Horror Video Scene Recognition Based on Multi-view Multi-instance Learning

  • Xinmiao Ding
  • Bing Li
  • Weiming Hu
  • Weihua Xiong
  • Zhenchong Wang
Part of the Lecture Notes in Computer Science book series (LNCS, volume 7726)


Comparing with the research of pornographic content filtering on Web, Web horror content filtering, especially horror video scene recognition is still on the stage of exploration. Most existing methods identify horror scene only from independent frames, ignoring the context cues among frames in a video scene. In this paper, we propose a Multi-view Multi-Instance Leaning (M2IL) model based on joint sparse coding technique that takes the bag of instances from independent view and contextual view into account simultaneously and apply it on horror scene recognition. Experiments on a horror video dataset collected from internet demonstrate that our method’s performance is superior to the other existing algorithms.


Sparse Code High Dimensional Feature Space Video Scene Scene Recognition Multiple Instance Learn 
These keywords were added by machine and not by the authors. This process is experimental and the keywords may be updated as the learning algorithm improves.


Unable to display preview. Download preview PDF.

Unable to display preview. Download preview PDF.


  1. 1.
    Hu, W.M., Wu, O., Chen, Z.: Recognition of pornographic web pages by classifying texts and images. IEEE TPAMI 29, 1019–1034 (2007)CrossRefGoogle Scholar
  2. 2.
    Hanjalic, A., Xu, L.Q.: Affective video content representation and modeling. IEEE TMM 7, 143–154 (2005)Google Scholar
  3. 3.
    Wang, H.L., Cheong, L.: Affective understanding in film. IEEE TCSVT 16, 689–704 (2006)Google Scholar
  4. 4.
    Kang, H.B.: Affective content detection using hmms. ACM MM, 259–262 (2003)Google Scholar
  5. 5.
    Wang, J.C., Li, B., Hu, W.M., et al.: Horror movie scene recognition based on emotional perception. In: ICIP, pp. 1489–1492 (2010)Google Scholar
  6. 6.
    Wang, J.C., Li, B., Hu, W.M., et al.: Horror video scene recognition via mutiple-instance learning. In: ICASSP, pp. 1325–1328 (2011)Google Scholar
  7. 7.
    Wu, B., Jiang, X., Sun, T., Zhang, S., Chu, X., Shen, C., Fan, J.: A Novel Horror Scene Detection Scheme on Revised Multiple Instance Learning Model. In: Lee, K.-T., Tsai, W.-H., Liao, H.-Y.M., Chen, T., Hsieh, J.-W., Tseng, C.-C. (eds.) MMM 2011 Part II. LNCS, vol. 6524, pp. 359–370. Springer, Heidelberg (2011)CrossRefGoogle Scholar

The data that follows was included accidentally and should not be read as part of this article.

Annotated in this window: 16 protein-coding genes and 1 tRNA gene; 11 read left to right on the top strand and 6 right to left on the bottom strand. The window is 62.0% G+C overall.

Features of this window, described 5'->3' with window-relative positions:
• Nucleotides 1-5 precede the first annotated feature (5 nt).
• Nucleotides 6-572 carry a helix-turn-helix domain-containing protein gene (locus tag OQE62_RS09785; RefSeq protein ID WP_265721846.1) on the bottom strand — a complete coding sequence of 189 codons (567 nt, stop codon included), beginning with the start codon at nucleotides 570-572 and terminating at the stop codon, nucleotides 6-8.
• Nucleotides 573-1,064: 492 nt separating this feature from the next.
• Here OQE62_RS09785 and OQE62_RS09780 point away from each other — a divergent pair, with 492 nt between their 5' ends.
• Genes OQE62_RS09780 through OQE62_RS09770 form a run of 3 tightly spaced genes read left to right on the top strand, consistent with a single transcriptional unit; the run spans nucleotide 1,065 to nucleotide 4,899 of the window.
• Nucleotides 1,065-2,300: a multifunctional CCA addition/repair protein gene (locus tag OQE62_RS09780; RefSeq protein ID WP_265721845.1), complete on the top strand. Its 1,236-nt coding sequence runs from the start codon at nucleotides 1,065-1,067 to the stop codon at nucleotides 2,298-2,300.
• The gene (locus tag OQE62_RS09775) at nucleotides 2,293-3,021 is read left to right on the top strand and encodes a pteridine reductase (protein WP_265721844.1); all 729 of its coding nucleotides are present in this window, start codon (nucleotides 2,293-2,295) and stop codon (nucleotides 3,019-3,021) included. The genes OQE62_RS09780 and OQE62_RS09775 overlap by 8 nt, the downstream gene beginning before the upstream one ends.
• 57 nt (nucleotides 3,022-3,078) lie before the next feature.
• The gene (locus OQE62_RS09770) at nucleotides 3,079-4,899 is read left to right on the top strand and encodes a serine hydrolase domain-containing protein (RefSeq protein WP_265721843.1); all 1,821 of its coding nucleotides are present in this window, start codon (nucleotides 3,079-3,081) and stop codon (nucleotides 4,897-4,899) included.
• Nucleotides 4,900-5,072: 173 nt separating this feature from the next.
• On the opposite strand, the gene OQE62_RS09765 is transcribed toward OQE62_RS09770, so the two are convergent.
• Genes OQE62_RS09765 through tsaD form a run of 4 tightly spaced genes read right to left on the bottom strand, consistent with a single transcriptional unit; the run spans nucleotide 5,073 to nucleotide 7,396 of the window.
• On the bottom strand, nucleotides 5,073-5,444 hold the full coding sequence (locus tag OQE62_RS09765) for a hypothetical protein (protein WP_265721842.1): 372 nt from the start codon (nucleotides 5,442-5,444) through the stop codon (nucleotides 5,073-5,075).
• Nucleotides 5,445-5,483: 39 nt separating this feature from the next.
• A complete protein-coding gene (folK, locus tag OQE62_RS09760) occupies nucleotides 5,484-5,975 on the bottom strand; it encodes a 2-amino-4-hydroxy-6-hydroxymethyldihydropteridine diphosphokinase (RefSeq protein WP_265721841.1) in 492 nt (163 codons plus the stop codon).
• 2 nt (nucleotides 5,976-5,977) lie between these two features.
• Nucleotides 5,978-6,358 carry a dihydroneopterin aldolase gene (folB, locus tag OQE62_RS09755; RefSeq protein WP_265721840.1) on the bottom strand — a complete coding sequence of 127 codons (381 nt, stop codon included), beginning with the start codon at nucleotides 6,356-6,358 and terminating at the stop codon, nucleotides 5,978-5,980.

8. 8.
    Li, B., Xiong, W.H., Hu, W.M.: Web horror image recognition based on context-aware multi-instance learning. In: ICDM, pp. 1158–1163 (2011)Google Scholar
  9. 9.
    Dietterich, T.G., Lathrop, R.H., Lozano-Perez, T.: Solving the multiple-instance problem with axis-parallel rectangles. Artif. Intell. 89, 31–71 (1997)zbMATHCrossRefGoogle Scholar
  10. 10.
    Maron, O., Lozano-Perez, T.: A framework for multiple-instance learning. In: NIPS, pp. 570–576 (1998)Google Scholar
  11. 11.
    Wang, J., Zucker, J.: Solving the multi-instance problem: A lazy learning approach. In: ICML, pp. 1119–1125 (2000)Google Scholar
  12. 12.
    Zhang, Q., Goldman, S.A.: Em-dd: An improved multi-instance learning technique. In: NIPS, pp. 1073–1080 (2002)Google Scholar
  13. 13.
    Gartner, T., Flach, P.A.: A.Kowalczyk, Smola, A.J.: Multi-instance kernels. In: ICML, pp. 179–186 (2002)Google Scholar
  14. 14.
    Andrews, S., Tsochantaridis, I., Hofmann, T.: Support vector machines for multiple instance learning. In: NIPS, pp. 561–568 (2003)Google Scholar
  15. 15.
    Zhou, Z., Xu, J.: On the relation between multi-instance learning and semi-supervised learning. In: ICML, pp. 1167–1174 (2007)Google Scholar
  16. 16.
    Zhou, Z., Sun, Y., Li, Y.: Multi-instance learning by treating instances as non-i.i.d. samples. In: ICML, pp. 1249–1256 (2009)Google Scholar
  17. 17.
    Tenenbaum, J.B., de Silva, V., Langford, J.C.: A global geometric framework for nonlinear dimensionality reduction. Science 290, 2319–2323 (2000)CrossRefGoogle Scholar
  18. 18.
    Yuan, X., Yan., S.: Visual classification with multi-task joint sparse representation. In: CVPR, pp. 3493–3500 (2010)Google Scholar
  19. 19.
    Tseng, P.: On accelerated proximal gradient methods for convex-concave optimization. SIAM Journal of Optimization (2008)Google Scholar
  20. 20.
    Cernekova, Z., Pitas, I., Nikou, C.: Information theory-based shot cut/fade detection and video summarization. IEEE TCSVT 16, 82–91 (2006)Google Scholar
  21. 21.
    Ou, L., Luo, M., Woodcock, A., Wright, A.: A study of colour emotion and colour preference.part i: Colour emotions for single colours. Color Research & Application 29, 232–240 (2004)CrossRefGoogle Scholar
  22. 22.
    Ou, L., Luo, M.: A colour harmony model for two-colour combinations. Color Research & Application 31, 191–204 (2006)Google Scholar
  23. 23.
    Geusebroek, J., Smeulders, A.: A six-stimulus theory for stochastic texture. International Journal of Computer Vision 62, 7–16 (2005)Google Scholar
  24. 24.
    Wang, H.Y., Yang, Q., Zhang, H.: Adaptive p-posterior mixturemodel kernels for multiple instance learning. In: ICML, pp. 1136–1143 (2008)Google Scholar

Copyright information

© Springer-Verlag Berlin Heidelberg 2013

Authors and Affiliations

  • Xinmiao Ding
    • 1
    • 2
    • 3
  • Bing Li
    • 2
  • Weiming Hu
    • 2
  • Weihua Xiong
    • 2
  • Zhenchong Wang
    • 1
  1. 1.China University of Mining and TechnologyBeijingChina
  2. 2.National Laboratory of Pattern Recognition, Institute of AutomationCASChina
  3. 3.Shandong Institute of Business and TechnologyChina

Personalised recommendations